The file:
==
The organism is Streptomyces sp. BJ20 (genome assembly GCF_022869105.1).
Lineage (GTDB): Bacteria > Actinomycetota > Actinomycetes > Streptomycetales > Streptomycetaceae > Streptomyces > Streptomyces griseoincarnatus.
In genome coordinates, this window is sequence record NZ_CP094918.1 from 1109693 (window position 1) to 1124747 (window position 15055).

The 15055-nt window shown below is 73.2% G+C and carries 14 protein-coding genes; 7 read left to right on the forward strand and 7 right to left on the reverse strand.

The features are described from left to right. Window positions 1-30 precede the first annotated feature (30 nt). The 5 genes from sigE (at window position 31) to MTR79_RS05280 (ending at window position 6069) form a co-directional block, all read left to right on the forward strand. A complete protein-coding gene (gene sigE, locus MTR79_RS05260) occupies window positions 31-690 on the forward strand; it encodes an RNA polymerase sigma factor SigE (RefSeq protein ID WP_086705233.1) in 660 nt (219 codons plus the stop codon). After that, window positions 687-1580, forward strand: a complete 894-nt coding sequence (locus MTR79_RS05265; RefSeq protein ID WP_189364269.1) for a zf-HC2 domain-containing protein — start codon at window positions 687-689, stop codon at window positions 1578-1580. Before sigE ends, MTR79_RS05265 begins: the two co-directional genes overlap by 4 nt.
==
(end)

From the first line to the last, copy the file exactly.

The organism is Streptomyces sp. BJ20 (genome assembly GCF_022869105.1).
Lineage (GTDB): Bacteria > Actinomycetota > Actinomycetes > Streptomycetales > Streptomycetaceae > Streptomyces > Streptomyces griseoincarnatus.
In genome coordinates, this window is sequence record NZ_CP094918.1 from 1109693 (window position 1) to 1124747 (window position 15055).

The 15055-nt window shown below is 73.2% G+C and carries 14 protein-coding genes; 7 read left to right on the forward strand and 7 right to left on the reverse strand.

The features are described from left to right. Window positions 1-30 precede the first annotated feature (30 nt). The 5 genes from sigE (at window position 31) to MTR79_RS05280 (ending at window position 6069) form a co-directional block, all read left to right on the forward strand. A complete protein-coding gene (gene sigE, locus MTR79_RS05260) occupies window positions 31-690 on the forward strand; it encodes an RNA polymerase sigma factor SigE (RefSeq protein ID WP_086705233.1) in 660 nt (219 codons plus the stop codon). After that, window positions 687-1580, forward strand: a complete 894-nt coding sequence (locus MTR79_RS05265; RefSeq protein ID WP_189364269.1) for a zf-HC2 domain-containing protein — start codon at window positions 687-689, stop codon at window positions 1578-1580. Before sigE ends, MTR79_RS05265 begins: the two co-directional genes overlap by 4 nt.